WARSAW: Poland's parliament, which is controlled by the governing conservatives, on Tuesday approved legislation that paves the way for communist-era officers to be demoted.
According to the legislation, anyone who served in the military in 1943-90 and acted against national interest -- both those currently alive and dead -- may be stripped of his or her rank.
"Do we want to live in another communist Poland or in an independent Poland," Defence Minister Mariusz Blaszczak asked lawmakers.
"Us, we want to live in a free Poland. That's way we won't accept Soviet generals," he added as lawmakers from the ruling Law and Justice (PiS) party chanted "down with the communists".
Opposition lawmaker Krzysztof Mieszkowski, from the Nowoczesna party, called the legislation "political necrophilia".
The opposition also accused the PiS of not having had the courage to introduce the initiative while General Wojciech Jaruzelski, the communist leader who imposed martial law in Poland in 1981, was still alive.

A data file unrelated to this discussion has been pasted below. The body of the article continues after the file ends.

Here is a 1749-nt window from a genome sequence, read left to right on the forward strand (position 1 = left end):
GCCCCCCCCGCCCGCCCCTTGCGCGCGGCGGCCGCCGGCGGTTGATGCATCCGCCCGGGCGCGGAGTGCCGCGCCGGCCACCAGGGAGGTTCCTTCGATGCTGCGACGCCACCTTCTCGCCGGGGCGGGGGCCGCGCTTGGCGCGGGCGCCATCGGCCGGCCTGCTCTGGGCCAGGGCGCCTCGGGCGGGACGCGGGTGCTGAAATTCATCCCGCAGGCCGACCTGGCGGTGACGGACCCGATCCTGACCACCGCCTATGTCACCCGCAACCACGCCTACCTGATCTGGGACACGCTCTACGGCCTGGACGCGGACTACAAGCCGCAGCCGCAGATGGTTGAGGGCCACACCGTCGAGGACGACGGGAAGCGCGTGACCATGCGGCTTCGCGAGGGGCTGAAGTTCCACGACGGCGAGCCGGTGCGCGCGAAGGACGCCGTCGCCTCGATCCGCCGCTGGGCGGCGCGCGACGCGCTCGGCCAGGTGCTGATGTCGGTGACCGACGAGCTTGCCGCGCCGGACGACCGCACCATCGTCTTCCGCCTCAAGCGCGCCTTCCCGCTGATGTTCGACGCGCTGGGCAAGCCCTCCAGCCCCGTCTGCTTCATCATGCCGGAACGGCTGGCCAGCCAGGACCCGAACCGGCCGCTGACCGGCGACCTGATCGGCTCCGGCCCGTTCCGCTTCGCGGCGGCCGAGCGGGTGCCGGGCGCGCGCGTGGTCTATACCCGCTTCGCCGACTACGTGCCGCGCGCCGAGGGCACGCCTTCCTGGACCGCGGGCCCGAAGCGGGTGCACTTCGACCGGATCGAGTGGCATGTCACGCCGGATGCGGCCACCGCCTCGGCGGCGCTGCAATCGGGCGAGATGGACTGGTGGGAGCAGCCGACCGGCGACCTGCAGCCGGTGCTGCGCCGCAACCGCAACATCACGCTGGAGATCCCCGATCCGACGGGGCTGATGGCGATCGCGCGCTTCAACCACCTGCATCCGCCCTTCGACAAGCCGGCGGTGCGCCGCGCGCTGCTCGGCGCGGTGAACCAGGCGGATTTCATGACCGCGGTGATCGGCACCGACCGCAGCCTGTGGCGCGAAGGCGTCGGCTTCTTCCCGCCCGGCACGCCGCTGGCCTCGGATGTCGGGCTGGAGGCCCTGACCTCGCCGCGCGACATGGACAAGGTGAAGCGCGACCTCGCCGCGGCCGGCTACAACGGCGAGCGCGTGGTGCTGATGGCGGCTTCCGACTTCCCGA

He died in 2014 at the age of 90. His interior minister in 1981, General Czeslaw Kiszczak, died in 2015.
The pair were architects of the 1981 martial law edict, which sought to counter a wave of strikes and protests, led by the free trade union Solidarity, that threatened the regime.
Running to 1983, the period was marked by the arrests and prosecution of thousands, as well as the death of striking coal miners by paramilitary police.
The two generals eventually surrendered power under the so-called round table agreement with Solidarity in 1989 -- an act that helped trigger the downfall of Communist regimes across eastern Europe that year.
They retired from public life. They were prosecuted but were never punished for the regime's crimes.